Yesterday, my family and I jumped in the car for a fun day trip. We went to Poughkeepsie, New York to walk across the Hudson River (and back).
We drove to the ‘Walkway Over the Hudson,’ the world’s longest elevated pedestrian bridge, which was originally built in 1889 as the Poughkeepsie-Highland Railroad Bridge.
After a 1974 fire destroyed the tracks, the steel cantilever bridge was eventually transformed into a pedestrian walkway and re-opened in 2009 as the
Walkway Over the Hudson State Historic Park.
Walking Across the Walkway Over the Hudson
We drove to the bridge’s parking entrance at 61 Parker Avenue in Poughkeepsie. We found an unpaved lot, and it was free to park.
(There’s a sister parking lot across the river at 87 Haviland Road in Highland, New York.)
My wife, nine-year-old son and I jumped out of the car, and we began our trek. It was a 1.28 mile walk across the bridge each way. (You can also bike or jog across.)
At first, I didn’t quite connect to the attraction of driving for an hour and twenty minutes to walk across a repurposed train bridge on a frigid February day. And then… walk back again.
Throughout my life, I’ve sometimes had to be reminded that the journey is often more important than the destination.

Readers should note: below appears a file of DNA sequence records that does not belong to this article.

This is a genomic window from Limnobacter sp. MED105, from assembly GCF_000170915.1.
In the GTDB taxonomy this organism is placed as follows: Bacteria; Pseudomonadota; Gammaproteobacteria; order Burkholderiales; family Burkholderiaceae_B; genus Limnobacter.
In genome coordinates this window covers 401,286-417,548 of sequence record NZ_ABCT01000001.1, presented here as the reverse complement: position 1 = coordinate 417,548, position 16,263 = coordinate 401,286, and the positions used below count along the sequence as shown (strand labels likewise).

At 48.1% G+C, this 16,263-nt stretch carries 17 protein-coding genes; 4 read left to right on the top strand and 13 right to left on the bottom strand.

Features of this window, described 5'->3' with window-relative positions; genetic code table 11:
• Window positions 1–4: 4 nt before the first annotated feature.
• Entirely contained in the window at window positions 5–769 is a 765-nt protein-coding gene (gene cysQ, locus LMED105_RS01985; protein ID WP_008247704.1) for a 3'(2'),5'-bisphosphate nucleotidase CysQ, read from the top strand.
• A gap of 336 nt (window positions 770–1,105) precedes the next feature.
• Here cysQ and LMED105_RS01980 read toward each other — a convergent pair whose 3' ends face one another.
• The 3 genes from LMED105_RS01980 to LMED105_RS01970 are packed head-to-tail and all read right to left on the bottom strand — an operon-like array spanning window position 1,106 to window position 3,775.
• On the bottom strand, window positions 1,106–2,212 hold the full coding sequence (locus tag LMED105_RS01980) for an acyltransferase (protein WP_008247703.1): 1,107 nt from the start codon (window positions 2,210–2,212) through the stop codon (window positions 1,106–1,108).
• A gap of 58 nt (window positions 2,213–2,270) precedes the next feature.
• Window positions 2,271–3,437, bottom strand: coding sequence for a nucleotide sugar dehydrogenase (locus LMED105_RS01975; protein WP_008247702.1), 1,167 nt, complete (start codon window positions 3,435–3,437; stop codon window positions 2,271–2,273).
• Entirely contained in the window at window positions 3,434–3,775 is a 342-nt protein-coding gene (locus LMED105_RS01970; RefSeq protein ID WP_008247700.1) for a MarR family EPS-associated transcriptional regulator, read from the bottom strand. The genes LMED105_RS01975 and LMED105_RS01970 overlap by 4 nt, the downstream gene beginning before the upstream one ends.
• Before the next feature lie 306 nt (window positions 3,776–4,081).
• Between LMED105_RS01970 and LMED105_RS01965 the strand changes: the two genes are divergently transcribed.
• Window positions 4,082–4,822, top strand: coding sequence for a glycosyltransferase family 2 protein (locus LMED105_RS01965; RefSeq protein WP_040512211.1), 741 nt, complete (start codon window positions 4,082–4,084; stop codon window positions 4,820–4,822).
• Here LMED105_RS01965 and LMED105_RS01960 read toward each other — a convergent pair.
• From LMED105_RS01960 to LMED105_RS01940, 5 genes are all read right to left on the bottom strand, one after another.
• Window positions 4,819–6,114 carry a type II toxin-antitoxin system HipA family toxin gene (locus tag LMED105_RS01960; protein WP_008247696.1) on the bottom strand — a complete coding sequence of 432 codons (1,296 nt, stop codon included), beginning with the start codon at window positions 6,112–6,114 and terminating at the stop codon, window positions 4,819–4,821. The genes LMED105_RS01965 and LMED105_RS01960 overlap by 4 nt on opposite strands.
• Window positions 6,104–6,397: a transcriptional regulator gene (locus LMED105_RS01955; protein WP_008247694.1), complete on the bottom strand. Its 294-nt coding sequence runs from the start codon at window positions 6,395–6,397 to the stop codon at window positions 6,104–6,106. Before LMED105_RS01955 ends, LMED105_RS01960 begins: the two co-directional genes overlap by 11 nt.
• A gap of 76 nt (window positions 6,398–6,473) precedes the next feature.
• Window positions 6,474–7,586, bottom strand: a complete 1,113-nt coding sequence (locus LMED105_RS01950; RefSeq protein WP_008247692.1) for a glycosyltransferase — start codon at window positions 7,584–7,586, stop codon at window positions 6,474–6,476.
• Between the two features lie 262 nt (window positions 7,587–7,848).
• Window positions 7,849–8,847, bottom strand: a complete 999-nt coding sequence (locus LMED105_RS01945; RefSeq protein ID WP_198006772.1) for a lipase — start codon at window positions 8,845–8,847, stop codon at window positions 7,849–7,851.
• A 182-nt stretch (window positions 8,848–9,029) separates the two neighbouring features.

When I was a kid growing up in New York City, my parents would occasionally rent a car from the Hertz garage down the street to go for a drive for the day. I would ask them where we were going, and my dad would say, “nowhere.” And I absolutely couldn’t understand the value of driving around without a destination in mind.
Sure, I was just a kid, and I didn’t comprehend getting out of Dodge for the day and simply driving in the countryside. It seemed pointless. And of course, I was missing the whole point.
Fast forward to adulthood.
Walk across a bridge. Walk back.
Well, I still needed to actually do it. But this time, I got it.
It’s all about the experience.
Never Forget Your Journey
Walking across The Walkway Over the Hudson is a must-do activity for kids of all ages. It’s certainly invigorating in the cold, and I look forward to the opportunity to also experience it in warmer weather.
The exercise is also a valuable reminder that destinations can often be fleeting. Instead, it’s the experience of the journey that we should always hold onto.